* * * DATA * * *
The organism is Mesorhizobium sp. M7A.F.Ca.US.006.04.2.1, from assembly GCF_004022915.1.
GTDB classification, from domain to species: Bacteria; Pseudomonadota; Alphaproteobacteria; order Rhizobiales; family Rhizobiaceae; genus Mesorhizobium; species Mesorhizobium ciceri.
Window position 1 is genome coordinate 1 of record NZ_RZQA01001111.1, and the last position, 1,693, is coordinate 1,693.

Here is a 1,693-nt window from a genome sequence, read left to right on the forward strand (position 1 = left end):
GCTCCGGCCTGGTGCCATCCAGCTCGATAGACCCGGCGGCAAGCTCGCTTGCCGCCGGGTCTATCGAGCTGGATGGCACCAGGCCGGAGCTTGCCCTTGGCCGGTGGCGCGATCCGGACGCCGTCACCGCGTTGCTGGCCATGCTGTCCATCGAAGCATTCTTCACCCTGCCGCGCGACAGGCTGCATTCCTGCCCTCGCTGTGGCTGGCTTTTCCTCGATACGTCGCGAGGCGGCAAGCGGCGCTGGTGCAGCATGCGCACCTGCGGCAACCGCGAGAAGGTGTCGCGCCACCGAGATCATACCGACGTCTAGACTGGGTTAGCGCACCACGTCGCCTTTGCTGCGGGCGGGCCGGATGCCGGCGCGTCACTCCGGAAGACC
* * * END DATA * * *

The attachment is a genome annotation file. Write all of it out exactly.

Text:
The organism is Mesorhizobium sp. M7A.F.Ca.US.006.04.2.1, from assembly GCF_004022915.1.
GTDB classification, from domain to species: Bacteria; Pseudomonadota; Alphaproteobacteria; order Rhizobiales; family Rhizobiaceae; genus Mesorhizobium; species Mesorhizobium ciceri.
Window position 1 is genome coordinate 1 of record NZ_RZQA01001111.1, and the last position, 1,693, is coordinate 1,693.

Here is a 1,693-nt window from a genome sequence, read left to right on the forward strand (position 1 = left end):
GCTCCGGCCTGGTGCCATCCAGCTCGATAGACCCGGCGGCAAGCTCGCTTGCCGCCGGGTCTATCGAGCTGGATGGCACCAGGCCGGAGCTTGCCCTTGGCCGGTGGCGCGATCCGGACGCCGTCACCGCGTTGCTGGCCATGCTGTCCATCGAAGCATTCTTCACCCTGCCGCGCGACAGGCTGCATTCCTGCCCTCGCTGTGGCTGGCTTTTCCTCGATACGTCGCGAGGCGGCAAGCGGCGCTGGTGCAGCATGCGCACCTGCGGCAACCGCGAGAAGGTGTCGCGCCACCGAGATCATACCGACGTCTAGACTGGGTTAGCGCACCACGTCGCCTTTGCTGCGGGCGGGCCGGATGCCGGCGCGTCACTCCGGAAGACC